Today in Yiddishkayt… August 3
Birthday of J.I. Segal, Yiddish poet
Jacob Isaac (Yankev Yitskhok) Segal was born on August 3, 1896 in Solobkovtsy (today: Солобківці, Ukraine). He spent most of his childhood in the Hasidic center of Korets (today: Корець, Ukraine), a town he would later idealize in his poetry. Growing up in an impoverished family, he received a traditional education in kheder and in the Korets talmud torah. At 15, he emigrated to Montreal in 1911 assisted by his two older siblings who had arrived in Canada before him. For a number of years he worked stitching trouser pockets in garment factory, a job he detested. He began writing poetry to escape the tedium of his factory job. He published his first collection of Yiddish poems in 1918.
Segal was an active member of the Jewish community and a stalwart of Yiddish cultural life in Montreal. He was the editor of the Montreal-based modernist literary journal ניואַנסן (Nuances) and from 1938 until 1945 was the literary editor of Canada’s Yiddish newspaper, the קענעדער אַדלער (Canadian Eagle), the paper in which he published his first poem in 1915.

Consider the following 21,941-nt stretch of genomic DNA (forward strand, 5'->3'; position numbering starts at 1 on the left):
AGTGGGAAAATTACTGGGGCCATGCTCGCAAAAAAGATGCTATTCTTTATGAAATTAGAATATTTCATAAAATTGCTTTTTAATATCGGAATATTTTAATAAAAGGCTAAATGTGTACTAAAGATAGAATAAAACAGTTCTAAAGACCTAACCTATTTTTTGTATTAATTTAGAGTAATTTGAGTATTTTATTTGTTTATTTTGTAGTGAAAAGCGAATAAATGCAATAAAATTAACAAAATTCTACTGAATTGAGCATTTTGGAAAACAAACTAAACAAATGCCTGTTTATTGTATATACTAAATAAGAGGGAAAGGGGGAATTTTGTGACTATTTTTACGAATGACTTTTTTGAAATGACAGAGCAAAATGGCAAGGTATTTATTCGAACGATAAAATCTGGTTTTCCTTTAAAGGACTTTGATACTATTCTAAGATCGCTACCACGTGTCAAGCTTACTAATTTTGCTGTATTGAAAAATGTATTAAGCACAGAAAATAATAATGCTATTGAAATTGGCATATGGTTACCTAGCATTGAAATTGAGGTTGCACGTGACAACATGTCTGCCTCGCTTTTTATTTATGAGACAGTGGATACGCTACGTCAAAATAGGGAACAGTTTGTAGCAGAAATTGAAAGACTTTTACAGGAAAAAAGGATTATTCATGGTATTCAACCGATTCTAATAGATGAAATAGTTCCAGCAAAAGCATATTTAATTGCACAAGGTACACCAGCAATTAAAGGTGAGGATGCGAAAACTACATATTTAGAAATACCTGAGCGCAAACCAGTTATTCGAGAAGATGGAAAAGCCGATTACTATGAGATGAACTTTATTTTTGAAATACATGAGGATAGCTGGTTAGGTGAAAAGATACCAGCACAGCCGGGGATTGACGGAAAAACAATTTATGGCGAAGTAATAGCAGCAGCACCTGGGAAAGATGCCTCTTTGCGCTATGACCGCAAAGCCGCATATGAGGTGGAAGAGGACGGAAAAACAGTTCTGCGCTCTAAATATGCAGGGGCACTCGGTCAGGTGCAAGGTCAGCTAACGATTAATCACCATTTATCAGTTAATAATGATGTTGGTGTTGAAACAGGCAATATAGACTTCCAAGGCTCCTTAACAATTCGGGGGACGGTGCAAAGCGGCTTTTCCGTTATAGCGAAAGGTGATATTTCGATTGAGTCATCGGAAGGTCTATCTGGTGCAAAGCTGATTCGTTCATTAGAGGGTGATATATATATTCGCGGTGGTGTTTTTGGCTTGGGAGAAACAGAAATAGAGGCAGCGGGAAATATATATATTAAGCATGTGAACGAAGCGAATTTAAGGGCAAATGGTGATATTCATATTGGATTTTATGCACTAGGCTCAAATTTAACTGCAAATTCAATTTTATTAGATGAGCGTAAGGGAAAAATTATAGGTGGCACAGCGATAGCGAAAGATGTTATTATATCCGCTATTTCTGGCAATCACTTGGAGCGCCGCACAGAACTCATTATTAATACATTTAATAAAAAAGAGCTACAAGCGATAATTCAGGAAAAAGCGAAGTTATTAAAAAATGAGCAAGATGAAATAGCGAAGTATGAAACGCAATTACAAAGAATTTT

In his poem “Yiddish’s Song of Songs” Segal laments the decline of Yiddish:
Yes, every single one of us is the father of Yiddish
and, because of her, [we] wander around worried and silent.
Her younger brothers treat their sister, Yiddish, badly
let her sit in the corner of the room over long late evenings.
Segal is considered among the foremost Canadian Yiddish poets and journalists of his generation. He continued publishing into 1950, in total producing 10 volumes of poetry in his lifetime. He died in 1954. In 1968, the Montreal Jewish Public Library began awarding the J.I. Segal Prize “to honor and perpetuate the memory of the great Yiddish-Canadian poet, J.I. Segal, and to foster Jewish cultural creativity in Canada.”
Listen to Josh Dolgin aka “Socalled” and anthropologist Pierre Anctil share some insight about Segal and the Jews of Eastern Europe who emigrated to Montreal in the early 20th century: